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The canyon walls towering above the trail.
Johnston Canyon hike catwalk
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The metal catwalk provides a very secure trail.
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In the winter months, some choose to do the ice walk instead of the catwalk.

The Lower and Upper Falls

The Lower Falls on the Johnston Canyon trail
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Looking down at the Lower Falls at Johnston Canyon.

The bridge and the cave at the Lower Falls are usually bursting with activity. But not this winter. I arrived to find this empty bridge and no lines before entering the cave. The sight of the frozen Lower Falls awaited on the other side. After a short stop, I continued on to the Upper Falls.

When I was there, the last extension of the Upper Falls catwalk was closed due to the structure being deemed unsafe. I walked as far as the barricade, and then snapped a photo of the beautifully frozen scenery. It’s still possible to gawk at the Upper Falls, but respect the closure and don’t risk injury on the unstable catwalk.

When the weather is freezing and the ice is thick, the ice walk at Johnston Canyon offers a different kind of experience. While I haven’t done it, I thoroughly enjoyed the ice walk at Maligne Canyon in Jasper. I’ve heard this one is a tonne of fun!

Read more: Banff’s Tunnel Mountain Hike is Wonderful in Winter

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Checking out the Lower Falls from the cave. The water looks cold!
Frozen water
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The view of the Upper Falls from the catwalk.
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Find some nice views of the Upper Falls at this lookoff.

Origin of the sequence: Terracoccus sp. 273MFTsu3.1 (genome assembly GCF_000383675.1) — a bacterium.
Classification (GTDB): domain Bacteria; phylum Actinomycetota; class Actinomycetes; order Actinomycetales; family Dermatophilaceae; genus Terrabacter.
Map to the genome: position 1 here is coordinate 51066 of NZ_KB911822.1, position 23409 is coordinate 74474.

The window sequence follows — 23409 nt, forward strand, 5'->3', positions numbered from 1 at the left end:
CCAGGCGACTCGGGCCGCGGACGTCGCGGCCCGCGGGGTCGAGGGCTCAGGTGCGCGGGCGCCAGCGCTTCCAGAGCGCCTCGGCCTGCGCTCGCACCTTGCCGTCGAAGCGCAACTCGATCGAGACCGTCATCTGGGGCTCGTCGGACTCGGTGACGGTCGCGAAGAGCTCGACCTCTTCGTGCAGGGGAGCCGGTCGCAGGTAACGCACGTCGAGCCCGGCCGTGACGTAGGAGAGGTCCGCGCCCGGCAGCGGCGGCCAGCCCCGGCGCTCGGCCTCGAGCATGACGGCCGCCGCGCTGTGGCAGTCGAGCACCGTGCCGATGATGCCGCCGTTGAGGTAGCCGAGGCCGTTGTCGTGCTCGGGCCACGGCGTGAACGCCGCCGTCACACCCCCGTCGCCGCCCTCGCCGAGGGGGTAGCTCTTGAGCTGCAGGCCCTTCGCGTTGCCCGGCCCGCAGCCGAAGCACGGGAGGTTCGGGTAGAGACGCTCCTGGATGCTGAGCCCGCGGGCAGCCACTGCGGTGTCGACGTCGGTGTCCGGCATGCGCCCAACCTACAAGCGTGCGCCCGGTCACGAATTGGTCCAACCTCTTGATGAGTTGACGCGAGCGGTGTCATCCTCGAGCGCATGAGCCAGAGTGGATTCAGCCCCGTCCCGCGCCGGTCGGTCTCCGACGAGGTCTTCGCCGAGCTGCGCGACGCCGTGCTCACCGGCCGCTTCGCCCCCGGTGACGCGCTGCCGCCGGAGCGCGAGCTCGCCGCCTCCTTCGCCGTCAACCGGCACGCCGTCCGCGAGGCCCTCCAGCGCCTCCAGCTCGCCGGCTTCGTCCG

Johnston Canyon hike views
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Some of the beautiful winter scenery at Johnston Canyon.
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The forested trail leads from the Upper Falls to the Ink Pots.

The Ink Pots—The End of the Journey

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Happy to be at the Ink Pots!

After 13 kilometres of hiking, along Highway 1A and through the Johnston Canyon trail, I finally made it to the Ink Pots. I prefer visiting in the summer, but there is a certain winter charm in this place. There are five different pools, but the deep snow makes it difficult to venture off the packed trail. I was glad for my trail crampons and poles. There were no other hikers in sight.

The colourful ink-like pools are worth the winter journey. And there were no other hikers in sight. This is also the only place on the trail with mountain views, so I’d recommend it if you have time and energy.

Read more: The Chester Lake Hike in Winter Is Better Than Most

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The trail starts to open up near the Ink Pots.
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Protect the site by staying on the designated trails.
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One of the five pools called the Ink Pots.
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The pools are called “ink pots” because of their blue-green colour.

Preparing for a Winter Hike

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More mountain views from the Ink Pots.

I would highly recommend Johnston Canyon in the wintertime. Someday I hope to go back for the ice walk—it looks awesome! This year, this unusually quiet trail with stunning frozen scenery made for a unique experience in Banff National Park.

As always, when exploring outside in the winter months, remember to bring the right gear with you, including winter layers, trail crampons or micro-spikes, and other useful gear to keep you warm and safe.

Other Banff activities that might interest you:

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Morning mountain view along Highway 1A.

Have you visited Johnston Canyon in the winter? Did I miss anything important about the experience? Leave a comment below.

The Johnston Canyon Hike in Beautiful Banff National Park via @outandacross